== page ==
Product Knowledge - Too often, sellers assume their clients know more about them than they do. Cliché as it may be, a person cannot give what he does not have. Arm him with all the knowledge he needs about your products and services so that he can maximize it. A prospective client doesn't want to be pressured into making a decision before understanding every aspect of your solution - and at the same time, can not absorb an abundance of information in one conversation. Give your prospect only the information he needs to make the most educated decision possible - nothing more or less.
Here's a great example of how you should use product knowledge to build rapport: "You mentioned earlier that you have an internal IT department in place to handle basic day to day operations, but I'd like to specifically talk about how our cyber security products can help your team protect client data more effectively".
Industry Knowledge - As a technology business owner, odds are you have many segments within your target audience. Do you understand each one, as well as the specific problems these industries face? If you sell products directly to an end-user, do you have demographic information (e.g., what are their average income ranges, education, typical occupations, geographic location, family makeup, etc.) that identifies your target buyer? What about lifestyle information (e.g., hobbies, interests, recreational/entertainment activities, political beliefs, cultural practices, etc.) for your target buyer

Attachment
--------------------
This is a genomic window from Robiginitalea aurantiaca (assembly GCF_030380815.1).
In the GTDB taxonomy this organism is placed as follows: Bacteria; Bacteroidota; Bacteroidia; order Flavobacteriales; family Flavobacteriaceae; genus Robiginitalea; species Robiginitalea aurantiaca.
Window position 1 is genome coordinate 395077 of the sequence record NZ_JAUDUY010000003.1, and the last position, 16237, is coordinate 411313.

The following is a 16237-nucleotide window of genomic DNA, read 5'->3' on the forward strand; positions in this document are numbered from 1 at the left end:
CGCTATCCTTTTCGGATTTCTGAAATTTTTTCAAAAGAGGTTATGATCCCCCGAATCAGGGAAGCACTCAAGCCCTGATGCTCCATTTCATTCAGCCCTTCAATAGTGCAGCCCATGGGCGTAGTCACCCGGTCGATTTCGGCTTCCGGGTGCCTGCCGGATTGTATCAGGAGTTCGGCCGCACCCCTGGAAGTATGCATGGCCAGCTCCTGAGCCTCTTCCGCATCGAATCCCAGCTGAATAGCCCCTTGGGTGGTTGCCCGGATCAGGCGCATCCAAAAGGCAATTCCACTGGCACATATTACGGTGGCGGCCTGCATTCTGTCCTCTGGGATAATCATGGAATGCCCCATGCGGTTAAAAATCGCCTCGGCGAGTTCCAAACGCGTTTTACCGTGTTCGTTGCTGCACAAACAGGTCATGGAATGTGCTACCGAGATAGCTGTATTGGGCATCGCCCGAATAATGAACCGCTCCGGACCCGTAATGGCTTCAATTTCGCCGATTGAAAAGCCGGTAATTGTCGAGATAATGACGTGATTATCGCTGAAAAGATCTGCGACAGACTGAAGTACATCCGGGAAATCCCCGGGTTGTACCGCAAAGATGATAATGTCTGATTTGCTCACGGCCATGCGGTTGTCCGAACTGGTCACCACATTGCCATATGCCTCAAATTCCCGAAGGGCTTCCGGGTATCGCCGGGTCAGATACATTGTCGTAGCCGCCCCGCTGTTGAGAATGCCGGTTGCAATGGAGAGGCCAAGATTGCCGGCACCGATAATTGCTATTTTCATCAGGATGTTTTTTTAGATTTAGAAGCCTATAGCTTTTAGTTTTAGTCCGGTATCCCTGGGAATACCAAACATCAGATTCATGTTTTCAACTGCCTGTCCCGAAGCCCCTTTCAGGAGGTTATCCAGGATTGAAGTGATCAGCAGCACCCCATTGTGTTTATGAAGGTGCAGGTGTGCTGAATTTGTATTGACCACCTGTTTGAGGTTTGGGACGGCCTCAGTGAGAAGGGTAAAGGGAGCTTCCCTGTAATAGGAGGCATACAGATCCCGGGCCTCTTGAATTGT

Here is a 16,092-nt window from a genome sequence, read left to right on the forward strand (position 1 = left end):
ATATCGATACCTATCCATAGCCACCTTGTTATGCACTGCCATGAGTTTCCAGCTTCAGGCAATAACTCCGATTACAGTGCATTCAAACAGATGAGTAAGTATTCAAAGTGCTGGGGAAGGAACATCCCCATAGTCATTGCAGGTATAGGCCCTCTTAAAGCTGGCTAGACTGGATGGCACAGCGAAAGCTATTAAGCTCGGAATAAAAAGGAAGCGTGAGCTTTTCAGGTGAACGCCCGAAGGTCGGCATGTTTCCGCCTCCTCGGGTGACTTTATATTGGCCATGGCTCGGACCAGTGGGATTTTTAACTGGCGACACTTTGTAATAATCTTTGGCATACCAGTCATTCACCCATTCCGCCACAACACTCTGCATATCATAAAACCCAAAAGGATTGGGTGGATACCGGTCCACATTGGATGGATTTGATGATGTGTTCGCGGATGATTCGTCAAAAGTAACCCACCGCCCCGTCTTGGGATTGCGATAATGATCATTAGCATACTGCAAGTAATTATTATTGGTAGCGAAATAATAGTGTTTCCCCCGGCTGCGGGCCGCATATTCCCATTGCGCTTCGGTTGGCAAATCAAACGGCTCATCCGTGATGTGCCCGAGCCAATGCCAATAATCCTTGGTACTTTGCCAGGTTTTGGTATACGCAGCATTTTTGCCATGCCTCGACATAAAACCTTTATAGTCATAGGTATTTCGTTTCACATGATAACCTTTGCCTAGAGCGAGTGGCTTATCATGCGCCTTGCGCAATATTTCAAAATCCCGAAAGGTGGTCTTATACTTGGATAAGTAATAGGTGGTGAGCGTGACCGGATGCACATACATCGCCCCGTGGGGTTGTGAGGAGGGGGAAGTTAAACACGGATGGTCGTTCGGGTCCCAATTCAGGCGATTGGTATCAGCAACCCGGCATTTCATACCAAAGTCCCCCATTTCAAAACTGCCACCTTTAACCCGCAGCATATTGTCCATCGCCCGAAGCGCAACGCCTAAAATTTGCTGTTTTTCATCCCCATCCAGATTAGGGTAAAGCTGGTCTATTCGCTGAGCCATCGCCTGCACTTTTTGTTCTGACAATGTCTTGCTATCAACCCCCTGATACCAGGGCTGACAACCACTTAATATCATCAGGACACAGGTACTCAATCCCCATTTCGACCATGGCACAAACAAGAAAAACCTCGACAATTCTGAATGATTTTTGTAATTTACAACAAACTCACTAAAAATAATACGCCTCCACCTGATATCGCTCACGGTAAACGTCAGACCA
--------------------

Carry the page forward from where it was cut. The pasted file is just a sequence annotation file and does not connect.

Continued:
This type of information can help you in two very important ways: First, it can help you introduce solutions you recently provided to current clients in similar industries, giving real life examples of success. Second, you can build trust with your specific client, as he now knows you work with business owners just like him.
When most people attempt to build rapport, they try to earn someone’s trust and ask for responsiveness. They ‘earn and ask’ it to be respectful, but it comes across as too timid or passive. You’re a leader, not a follower, and leaders don’t try to slowly earn trust or timidly ask for responsiveness. They assume trust and demand responsiveness.